• In that function, we’re first using our form to grab the query form field value
  • With that value, we make a request to our endpoint by sending a payload with our query value
  • When that request finishes, we set our results React state
  • And finally we added a form that will allow us to trigger a search request and display a list of our results
App with search form
Search form in app

At this point, if we try to submit the form, nothing will happen, as we’re not using the value, so let’s head back to the app and do something with it.

To start, let’s grab that query value.

Back inside of pages/api/twitter/search.js at the top of the function add:

const body = JSON.parse(req.body);
const { query } = body;

Here, we’re attempting to parse the body that we’re sending to the endpoint so that we can read it as JSON, where once we have it as an object, we can destructure our query value.

If we add a console log below and try to submit a search test again:

console.log(query);

We should see that value in our terminal!

Terminal showing search query value
Search query value logged in terminal

Now we can use that value to interact with the Twitter API.

In order to do that, we could interact directly with the API, or we could use a handy library that makes it easy for us.

We’re going to use the npm library twitter-lite.

Inside of your terminal, we can install it by running:

yarn add twitter-lite

Once complete, you can start back up your development server.

Inside pages/api/twitter/search.js we want to first import that library, so at the top, add:

import Twitter from 'twitter-lite';

And now inside our function, under our session and token constants, add:

const client = new Twitter({
  subdomain: 'api',
  consumer_key: process.env.TWITTER_CONSUMER_KEY,
  consumer_secret: process.env.TWITTER_CONSUMER_SECRET,
  access_token_key: token.twitter.accessToken,
  access_token_secret: token.twitter.refreshToken
});

This will create a new client using our existing environment variables along with the Access Token and Refresh Token we’re getting freom our NextAuth.js session which will allow use to make requests directly to Twitter.

So next, inside of our try/catch block, we can add our request:

try {
  const results = await client.get('search/tweets', {
    q: query
  });
  return res.status(200).json({
    status: 'Ok',
    data: results.statuses
  });
} catch(e) {
  ...

Now, if we go back to our application in the browser and try to submit another search, we can see that we now get a list of results right in our UI!

Note: if you’re following along, you’ll notice it pushes all the content around which makes it hard to see. Feel free to update the CSS styles or remove the container class from the Home component’s parent div which will make it easier to see!

App with search form and results
Twitter search results for “colby fayock”

Follow along with the commit!

Step 4: Composing and posting a Tweet in a serverless function using Twitter Lite

We can take this a step further! Let’s set up a form so someone can compose and post a Tweet from our application.

To start off, we’re going to simply duplicate our existing search endpoint as a lot of what we’re going to be doing is exactly the same.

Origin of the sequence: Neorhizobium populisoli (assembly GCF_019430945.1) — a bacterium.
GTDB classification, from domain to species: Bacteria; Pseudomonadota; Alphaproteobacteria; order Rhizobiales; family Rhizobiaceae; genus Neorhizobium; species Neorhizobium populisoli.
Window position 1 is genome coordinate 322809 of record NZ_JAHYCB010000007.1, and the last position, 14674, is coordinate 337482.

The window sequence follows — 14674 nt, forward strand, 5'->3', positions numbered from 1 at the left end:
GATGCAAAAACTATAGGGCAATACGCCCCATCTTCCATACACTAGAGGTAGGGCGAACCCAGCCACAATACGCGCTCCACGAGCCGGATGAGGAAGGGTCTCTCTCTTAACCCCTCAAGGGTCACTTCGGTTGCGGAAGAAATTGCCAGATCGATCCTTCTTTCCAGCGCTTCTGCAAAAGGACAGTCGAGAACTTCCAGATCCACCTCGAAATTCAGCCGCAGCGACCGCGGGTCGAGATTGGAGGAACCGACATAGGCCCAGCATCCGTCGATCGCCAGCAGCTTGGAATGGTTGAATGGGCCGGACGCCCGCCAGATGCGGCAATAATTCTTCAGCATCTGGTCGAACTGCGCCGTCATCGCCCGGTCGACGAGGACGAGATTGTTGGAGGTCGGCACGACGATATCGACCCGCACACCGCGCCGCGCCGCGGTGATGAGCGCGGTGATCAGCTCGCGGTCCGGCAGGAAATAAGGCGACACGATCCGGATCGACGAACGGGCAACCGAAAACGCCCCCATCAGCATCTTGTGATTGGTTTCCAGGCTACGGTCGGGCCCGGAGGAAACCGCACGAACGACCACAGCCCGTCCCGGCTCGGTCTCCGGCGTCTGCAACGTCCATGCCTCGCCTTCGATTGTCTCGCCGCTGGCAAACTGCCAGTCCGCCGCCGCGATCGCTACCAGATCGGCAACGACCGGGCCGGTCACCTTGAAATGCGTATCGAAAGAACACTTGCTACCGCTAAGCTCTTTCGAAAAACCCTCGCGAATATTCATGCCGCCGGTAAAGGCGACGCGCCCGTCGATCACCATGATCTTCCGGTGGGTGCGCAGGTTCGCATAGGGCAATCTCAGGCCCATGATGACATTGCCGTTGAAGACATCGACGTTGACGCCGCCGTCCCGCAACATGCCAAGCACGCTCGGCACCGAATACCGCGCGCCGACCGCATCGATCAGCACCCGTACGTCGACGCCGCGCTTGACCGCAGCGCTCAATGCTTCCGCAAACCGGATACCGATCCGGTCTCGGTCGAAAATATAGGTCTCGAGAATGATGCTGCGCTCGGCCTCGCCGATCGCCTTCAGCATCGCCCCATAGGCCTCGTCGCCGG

First, make a copy of pages/api/twitter/search.js and name it pages/api/twitter/tweet.js.

We have 3 main differences between this endpoint and our original:

  • We want to change the name query to status
  • We want to POST to the statuses/update endpoint
  • We want to change our response, as we won’t be returning a list of statuses

So let’s first update the variable we’ll be parsing:

const { status } = body;

Then update the request:

const results = await client.post('statuses/update', {
  status
});

And finally update the return statement:

return res.status(200).json({
  status: 'Ok'
});

Because we’re not requesting any data, we don’t need to return anything, we just need to know that the request worked.

Now similar to Step 3, let’s add some UI to test this out.

First, we can add a new form above our Search form:

<form onSubmit={handleOnTweetSubmit}>
  <h2>Tweet</h2>
  <textarea name="status" />
  <button>Tweet</button>
</form>

And to make sure we are actually doing something on form submission, let’s add a function above the component return statement:

async function handleOnTweetSubmit(e) {
  e.preventDefault();

  const formData = new FormData(e.currentTarget);
  const status = formData.get('status');

  const results = await fetch('/api/twitter/tweet', {
    method: 'POST',
    body: JSON.stringify({
      status
    })
  }).then(res => res.json());

  alert('Success!')
}

Note: using the alert function to send a message probably isn’t the best UX, but we’re just using it here to make sure it works!

Once saved, head back over to the app, write a Tweet, and submit the form, and we can see that our Tweet gets posted on our account!

Success alert after posting new Tweet from form
Sending a test Tweet from the app

Follow along with the commit!

What else can we do?

Add the ability to post media with a Tweet

When posting a Tweet, we can’t simply attach an image or video. Instead, we need to create a new media object through Twitter and attach that to the Tweet.

Learn how to upload media with the Twitter API.

Other Twitter endpoints

The cool thing is we can extend this to really any endpoint available within the Twitter API via Twitter Lite. It gives us a lot of options for what we can do with our applications.

Check out Twitter API v1.1 and the Twitter Lite documentation for more ideas!

Other provider APIs

We can take this concept and use it for other NextAuth.js providers, such as making requests to the GitHub or Spotify APIs.

Check out the available NextAuth.js providers.